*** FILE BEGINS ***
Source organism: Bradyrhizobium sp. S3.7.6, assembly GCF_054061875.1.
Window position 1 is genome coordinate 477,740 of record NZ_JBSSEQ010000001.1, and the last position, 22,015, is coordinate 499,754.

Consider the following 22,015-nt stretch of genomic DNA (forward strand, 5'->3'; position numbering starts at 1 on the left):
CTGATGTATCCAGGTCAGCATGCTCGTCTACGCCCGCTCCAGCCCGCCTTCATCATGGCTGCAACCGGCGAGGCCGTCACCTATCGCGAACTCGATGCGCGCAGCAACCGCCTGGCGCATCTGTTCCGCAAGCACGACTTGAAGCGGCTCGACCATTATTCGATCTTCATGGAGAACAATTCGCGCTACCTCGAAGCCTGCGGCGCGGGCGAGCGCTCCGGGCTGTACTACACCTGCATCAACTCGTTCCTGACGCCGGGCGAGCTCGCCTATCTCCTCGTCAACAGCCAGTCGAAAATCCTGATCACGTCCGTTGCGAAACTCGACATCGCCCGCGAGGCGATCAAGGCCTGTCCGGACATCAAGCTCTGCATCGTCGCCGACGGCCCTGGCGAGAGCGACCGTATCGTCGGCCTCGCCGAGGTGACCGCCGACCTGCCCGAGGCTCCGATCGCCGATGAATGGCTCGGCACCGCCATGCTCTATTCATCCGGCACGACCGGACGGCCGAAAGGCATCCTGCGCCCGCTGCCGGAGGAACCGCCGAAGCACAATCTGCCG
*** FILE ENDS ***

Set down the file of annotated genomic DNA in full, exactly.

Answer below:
Source organism: Bradyrhizobium sp. S3.7.6, assembly GCF_054061875.1.
Window position 1 is genome coordinate 477,740 of record NZ_JBSSEQ010000001.1, and the last position, 22,015, is coordinate 499,754.

Consider the following 22,015-nt stretch of genomic DNA (forward strand, 5'->3'; position numbering starts at 1 on the left):
CTGATGTATCCAGGTCAGCATGCTCGTCTACGCCCGCTCCAGCCCGCCTTCATCATGGCTGCAACCGGCGAGGCCGTCACCTATCGCGAACTCGATGCGCGCAGCAACCGCCTGGCGCATCTGTTCCGCAAGCACGACTTGAAGCGGCTCGACCATTATTCGATCTTCATGGAGAACAATTCGCGCTACCTCGAAGCCTGCGGCGCGGGCGAGCGCTCCGGGCTGTACTACACCTGCATCAACTCGTTCCTGACGCCGGGCGAGCTCGCCTATCTCCTCGTCAACAGCCAGTCGAAAATCCTGATCACGTCCGTTGCGAAACTCGACATCGCCCGCGAGGCGATCAAGGCCTGTCCGGACATCAAGCTCTGCATCGTCGCCGACGGCCCTGGCGAGAGCGACCGTATCGTCGGCCTCGCCGAGGTGACCGCCGACCTGCCCGAGGCTCCGATCGCCGATGAATGGCTCGGCACCGCCATGCTCTATTCATCCGGCACGACCGGACGGCCGAAAGGCATCCTGCGCCCGCTGCCGGAGGAACCGCCGAAGCACAATCTGCCG